By Jeanne Church
During the months of May and June this year, a few local birding enthusiasts posted pictures of black-billed cuckoos that they had seen at the Wolf Lake State Fish Hatchery in Mattawan. Up until a few years ago, I didn’t even know we had cuckoos in Michigan! My first sighting took place in May of 2018 while I was walking through the Asylum Lake Preserve in Kalamazoo. There was an unfamiliar bird perched high in a nearby tree and I took a picture.
After I got home and was able to use an app to identify it, I discovered that my mystery bird was a black-billed cuckoo! I had seen and heard cuckoos while hiking in Scotland, but never in Michigan. This one looked different than the Scottish cuckoos and, I later learned, the two birds have totally different songs. The cuckoos in Scotland sound exactly like a cuckoo clock! Michigan cuckoos do not.
A few weeks after my cuckoo surprise at the Asylum Preserve, I was walking through the Bernard Baker preserve in Bellevue, and found another mystery bird. That bird turned out to be a yellow-billed cuckoo! Apparently, we have two different cuckoos in Michigan!
The black-billed cuckoo and the yellow-billed cuckoo are very similar. Both are slender, dove-sized birds with relatively long, slightly curved bills and very long tails. The black-billed cuckoo, however, has a slightly smaller bill and a somewhat shorter tail. Both birds have white spots on the underside of their tails, but the spots on the yellow-billed cuckoo are much larger. The most obvious difference between the two birds is the color of their bills: one black, one yellow.
After my first sightings in 2018, I have never seen another cuckoo. I was quite surprised, then, and very interested in knowing why several birders in the area had recently reported multiple sightings. The answer has everything to do with diet! Cuckoos LOVE spongy moth caterpillars (formally known as gypsy moth caterpillars) and they follow the spongy moth caterpillar outbreaks. Cuckoos will even delay having babies to coincide with when the caterpillars are most succulent!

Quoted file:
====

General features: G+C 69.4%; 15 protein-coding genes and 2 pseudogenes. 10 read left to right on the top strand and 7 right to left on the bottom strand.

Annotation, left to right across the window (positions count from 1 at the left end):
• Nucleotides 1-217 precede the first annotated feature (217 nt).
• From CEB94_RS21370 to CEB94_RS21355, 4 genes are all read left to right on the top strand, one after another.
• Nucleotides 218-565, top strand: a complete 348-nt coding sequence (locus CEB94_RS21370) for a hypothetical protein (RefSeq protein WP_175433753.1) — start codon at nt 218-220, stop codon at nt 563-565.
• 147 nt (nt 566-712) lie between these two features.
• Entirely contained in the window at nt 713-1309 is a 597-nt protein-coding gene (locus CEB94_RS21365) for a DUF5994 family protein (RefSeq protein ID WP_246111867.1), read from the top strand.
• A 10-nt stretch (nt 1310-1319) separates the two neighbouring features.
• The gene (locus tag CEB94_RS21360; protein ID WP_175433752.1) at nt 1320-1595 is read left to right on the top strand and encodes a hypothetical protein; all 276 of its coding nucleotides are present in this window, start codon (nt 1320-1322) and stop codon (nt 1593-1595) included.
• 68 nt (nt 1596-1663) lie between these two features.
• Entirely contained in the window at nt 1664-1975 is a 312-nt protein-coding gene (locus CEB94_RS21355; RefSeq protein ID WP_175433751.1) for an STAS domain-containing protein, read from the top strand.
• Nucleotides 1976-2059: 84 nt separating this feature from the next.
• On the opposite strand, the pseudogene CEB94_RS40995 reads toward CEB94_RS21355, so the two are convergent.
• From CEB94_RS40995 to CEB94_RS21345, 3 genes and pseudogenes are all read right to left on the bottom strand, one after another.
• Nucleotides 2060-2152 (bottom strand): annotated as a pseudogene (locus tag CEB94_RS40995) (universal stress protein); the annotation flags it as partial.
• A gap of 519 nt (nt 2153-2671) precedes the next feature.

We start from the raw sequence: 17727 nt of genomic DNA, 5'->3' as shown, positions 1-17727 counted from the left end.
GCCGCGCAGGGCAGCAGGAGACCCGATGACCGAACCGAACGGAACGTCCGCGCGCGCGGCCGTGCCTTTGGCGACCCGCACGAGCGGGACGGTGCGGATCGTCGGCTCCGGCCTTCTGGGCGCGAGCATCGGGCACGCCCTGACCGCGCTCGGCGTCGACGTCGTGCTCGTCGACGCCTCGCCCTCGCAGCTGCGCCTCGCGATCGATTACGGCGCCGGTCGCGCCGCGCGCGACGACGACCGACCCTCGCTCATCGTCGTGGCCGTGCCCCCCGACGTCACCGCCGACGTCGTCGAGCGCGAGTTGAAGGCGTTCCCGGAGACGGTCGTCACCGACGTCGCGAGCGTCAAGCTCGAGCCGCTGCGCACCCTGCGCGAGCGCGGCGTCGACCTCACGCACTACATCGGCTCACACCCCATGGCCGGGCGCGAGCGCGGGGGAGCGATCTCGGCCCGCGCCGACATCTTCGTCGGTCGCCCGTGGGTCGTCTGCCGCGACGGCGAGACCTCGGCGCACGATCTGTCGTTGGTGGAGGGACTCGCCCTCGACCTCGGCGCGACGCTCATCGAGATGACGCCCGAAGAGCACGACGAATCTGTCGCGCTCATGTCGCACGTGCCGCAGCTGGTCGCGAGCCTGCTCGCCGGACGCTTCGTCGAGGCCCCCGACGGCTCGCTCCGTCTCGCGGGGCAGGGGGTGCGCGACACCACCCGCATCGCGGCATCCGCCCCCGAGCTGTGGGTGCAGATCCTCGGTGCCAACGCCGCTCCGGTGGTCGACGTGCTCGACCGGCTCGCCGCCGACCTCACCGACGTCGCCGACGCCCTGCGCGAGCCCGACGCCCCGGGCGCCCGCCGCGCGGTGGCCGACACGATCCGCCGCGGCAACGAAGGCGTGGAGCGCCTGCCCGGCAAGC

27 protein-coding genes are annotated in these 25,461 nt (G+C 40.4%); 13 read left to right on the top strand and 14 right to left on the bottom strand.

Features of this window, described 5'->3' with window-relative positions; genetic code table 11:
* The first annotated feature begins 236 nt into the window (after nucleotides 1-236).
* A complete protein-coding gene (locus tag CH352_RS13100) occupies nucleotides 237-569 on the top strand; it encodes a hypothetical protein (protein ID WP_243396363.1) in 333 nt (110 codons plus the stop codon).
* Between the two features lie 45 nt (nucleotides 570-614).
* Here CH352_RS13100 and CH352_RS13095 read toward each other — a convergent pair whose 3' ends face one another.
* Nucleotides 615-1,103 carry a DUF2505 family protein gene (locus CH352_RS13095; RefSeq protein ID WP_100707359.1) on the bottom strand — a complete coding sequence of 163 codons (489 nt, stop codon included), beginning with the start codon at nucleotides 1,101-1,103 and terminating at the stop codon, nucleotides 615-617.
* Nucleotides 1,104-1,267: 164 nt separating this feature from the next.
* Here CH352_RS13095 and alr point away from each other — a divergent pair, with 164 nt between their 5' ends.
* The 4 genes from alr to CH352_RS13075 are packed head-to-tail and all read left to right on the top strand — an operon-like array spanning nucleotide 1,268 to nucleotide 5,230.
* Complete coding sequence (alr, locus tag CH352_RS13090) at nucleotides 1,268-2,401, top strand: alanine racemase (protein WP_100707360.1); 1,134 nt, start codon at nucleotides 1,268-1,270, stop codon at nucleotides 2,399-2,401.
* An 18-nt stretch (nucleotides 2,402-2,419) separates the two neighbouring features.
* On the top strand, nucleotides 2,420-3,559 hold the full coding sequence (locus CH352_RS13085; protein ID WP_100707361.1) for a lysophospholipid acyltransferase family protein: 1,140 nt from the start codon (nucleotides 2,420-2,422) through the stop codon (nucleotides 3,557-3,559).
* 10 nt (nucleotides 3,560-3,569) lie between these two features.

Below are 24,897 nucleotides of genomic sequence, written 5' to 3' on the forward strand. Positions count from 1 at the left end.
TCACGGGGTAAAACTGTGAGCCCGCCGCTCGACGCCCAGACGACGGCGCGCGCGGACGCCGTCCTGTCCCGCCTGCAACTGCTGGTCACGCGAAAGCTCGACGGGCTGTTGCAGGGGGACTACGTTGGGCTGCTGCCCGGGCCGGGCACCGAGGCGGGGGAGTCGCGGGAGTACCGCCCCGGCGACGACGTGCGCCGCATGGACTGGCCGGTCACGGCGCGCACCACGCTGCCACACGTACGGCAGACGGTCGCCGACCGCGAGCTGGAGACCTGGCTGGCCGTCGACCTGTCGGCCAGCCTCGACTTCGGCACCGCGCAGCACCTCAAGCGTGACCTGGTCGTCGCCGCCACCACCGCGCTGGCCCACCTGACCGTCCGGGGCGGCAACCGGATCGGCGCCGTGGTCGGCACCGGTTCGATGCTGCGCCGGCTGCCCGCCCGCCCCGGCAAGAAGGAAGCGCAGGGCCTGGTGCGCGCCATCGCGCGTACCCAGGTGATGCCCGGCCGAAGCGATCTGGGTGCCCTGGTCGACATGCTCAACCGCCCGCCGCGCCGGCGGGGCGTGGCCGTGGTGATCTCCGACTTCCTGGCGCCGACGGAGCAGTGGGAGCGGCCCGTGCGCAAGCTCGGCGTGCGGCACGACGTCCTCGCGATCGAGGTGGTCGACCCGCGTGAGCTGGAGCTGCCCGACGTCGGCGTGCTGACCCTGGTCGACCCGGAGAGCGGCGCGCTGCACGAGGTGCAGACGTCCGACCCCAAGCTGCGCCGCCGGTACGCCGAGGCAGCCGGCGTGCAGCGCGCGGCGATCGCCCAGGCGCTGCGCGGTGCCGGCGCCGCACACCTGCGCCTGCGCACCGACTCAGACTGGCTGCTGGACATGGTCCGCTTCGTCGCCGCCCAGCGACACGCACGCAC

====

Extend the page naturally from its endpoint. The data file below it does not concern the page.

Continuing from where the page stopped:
Last year, spongy moth caterpillars completely defoliated mature trees here in southwest Michigan. So, the fact that more and more people were seeing or hearing cuckoos in our area was not a particularly good sign. It meant we were having another heavy infestation of spongy moth caterpillars! Hopefully, these cuckoos will put a significant dent in the spongy moth population so that next year, they can follow the invasion somewhere else!
Not many birds like to eat these hairy caterpillars, but cuckoos love them, and they have a natural adaptation to digest them! Cuckoos can eat more than 100 hairy caterpillars in less than 10 minutes but they don’t actually have to digest the hairs. Instead, the hairs form a dense felted mass in the cuckoo’s stomach which the bird gets rid of by shedding its entire stomach lining, hairs and all! It then regurgitates this mess as a packet—much like a cat coughing up a hairball. There’s a new stomach lining all ready to go and the cuckoo can keep on gulping down caterpillars to its heart’s content.
It’s highly unlikely that you will ever see either of these cuckoos, but you might very well hear one. They are extremely secretive and prefer hiding in dense vegetation and sitting motionless for long periods of time. Cuckoos are more often heard than seen, so it’s particularly helpful to know what they sound like.
The song of the black-billed cuckoo has been described as series of three to five toots all on the same pitch that can be repeated many, many times over the course of several minutes. The yellow-billed cuckoo has a somewhat different sound. I find it much more helpful to go online and listen to recordings of their various songs and calls than to decipher a sound from a written description. One of my favorite sites for bird calls is Cornell Lab’s All About Birds, https://www.allaboutbirds.org. There’s also a free app called Merlin where you can make a sound recording of the birds you hear and Merlin will identify them immediately. I have the app on my phone and use it frequently when I’m out walking the trails or sitting in my backyard with a cup of tea.
Enjoy your birding adventures wherever they may lead you!
By Jeanne Church